January 23, 2018
Saturday, August 16, 2014

Blanchett, Debicki take difficult text to high level in NYC

Cate Blanchett, left, and Isabelle Huppert in the production of The Maids at New York City Centre.
Cate Blanchett, left, and Isabelle Huppert in the production of The Maids at New York City Centre.
Cate Blanchett, left, and Isabelle Huppert in the production of The Maids at New York City Centre.
By Peter Marks
The Washington Post
NEW YORK — It's kind of wild, if not entirely wonderful, what Cate Blanchett and her co-conspirators achieve in their revival of Jean Genet's louche tragicomedy, The Maids.

With cameras perched behind every mirror on the stage at New York City Centre, the antic, mischievous charades of Blanchett and Isabelle Huppert, as sullen sisters in the employ of an imperious mistress, are projected onto a giant screen, the better for us to peer into every pore of their stricken faces.

The mistress — called Mistress — is portrayed by the ravishing Elizabeth Debicki as a petulant trophy wife, prone to hysterics, in a dazzler of a supporting turn. She and Blanchett, in fact, perform this difficult, at times wearying piece at such an accomplished level that it's doubly painful to report that Huppert, the French film and stage star, can't keep up. Her portrayal of Solange, the older of the two sibling maids, remains so stridently one-note, and her English is such a struggle to understand, that a pivotal leg of this hyper-dramatic evening collapses.

And with this significant deficit, The Maids, a centrepiece of this summer's Lincoln Centre Festival that had its official opening Friday night last week, isn't quite the galvanizing event it's meant to be, courtesy of director Benedict Andrews and his co-adapter, Andrew Upton.

In Huppert's defense, Genet's 1947 play, full of bohemian contempt for, among other things, the stresses inflicted on the lower classes by those above them on the social ladder, is windy and elliptical. Solange and Claire (Blanchett) engage in what amounts to 105 minutes of spleen-venting in the guise of an increasingly cruel masquerade, during which they repeatedly switch the roles of toxic mistress and submissive servant. (Until, of course, the appearance of the real mistress — a piece of work herself). Getting the drama's savage heart to pump at full tilt is a challenge of a high order.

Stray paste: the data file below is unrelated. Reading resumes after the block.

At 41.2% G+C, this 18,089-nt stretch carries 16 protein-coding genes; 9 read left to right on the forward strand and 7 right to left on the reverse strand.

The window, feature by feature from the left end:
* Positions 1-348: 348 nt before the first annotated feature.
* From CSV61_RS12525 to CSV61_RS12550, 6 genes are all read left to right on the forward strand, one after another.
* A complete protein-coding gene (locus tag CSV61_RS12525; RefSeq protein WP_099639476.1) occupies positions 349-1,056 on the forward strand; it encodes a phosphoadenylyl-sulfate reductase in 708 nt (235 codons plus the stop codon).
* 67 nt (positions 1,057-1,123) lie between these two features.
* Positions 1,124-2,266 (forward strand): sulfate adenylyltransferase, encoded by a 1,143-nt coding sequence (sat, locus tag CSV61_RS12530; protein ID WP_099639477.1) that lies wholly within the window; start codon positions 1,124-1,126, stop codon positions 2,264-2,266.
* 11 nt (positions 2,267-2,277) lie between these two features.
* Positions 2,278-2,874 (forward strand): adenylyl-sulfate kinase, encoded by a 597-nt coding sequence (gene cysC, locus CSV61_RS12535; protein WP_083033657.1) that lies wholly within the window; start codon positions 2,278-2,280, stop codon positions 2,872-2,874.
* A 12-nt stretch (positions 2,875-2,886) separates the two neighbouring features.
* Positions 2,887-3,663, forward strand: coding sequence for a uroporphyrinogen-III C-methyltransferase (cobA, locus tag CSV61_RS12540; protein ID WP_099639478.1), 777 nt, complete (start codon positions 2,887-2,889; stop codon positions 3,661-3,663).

Still, Andrews, who first directed the actresses in The Maids last year at Australia's Sydney Theatre Company, develops some spectacular conceits with the aid of set designer Alice Babidge. They create a gorgeous environment, wittily overripe with feminine touches. We're in Mistress' boudoir, a shrine to fashion and filled to the choking point with flowers of every variety: roses, mimosas, calla lilies, gladioli.

The plushness and softness are a counterpoint to the acrid vindictiveness that suffuses the play, a bitterness that has driven the maids to take a spiteful revenge on their employer and now has them quaking at the possible consequences. It's the terror of the powerless. The rawness in the air is heightened by the work of the camera operators, whom an audience sees lurking behind the room's glass walls.

The cameras intensify the idea of the theatre as the domain of unrelenting exposure; there is nowhere for these characters to hide (onscreen, we even watch as Debicki's Mistress retreats to a bathroom to relieve herself).

At centre stage, Blanchett's Claire, in an extravagant parody of her employer, sits at a vanity with her back to the audience, applying makeup. A lens behind the dressing-table mirror captures in extreme close-up the beautiful planes of Blanchett's face, but also the haunted cast of the eyes — a suggestion of an anguish underlying the bravado.

Blanchett has been more haunting still on the stage, as Blanche in the stunning production of A Streetcar Named Desire that, as then-co-artistic director of Sydney Theatre Company, she brought to the Kennedy Centre in 2009.

She's been funnier, too, as evidenced by her exuberant take on Yelena in Uncle Vanya at the centre two years later. But as the turbulent, histrionic Claire, never has she seemed freer.

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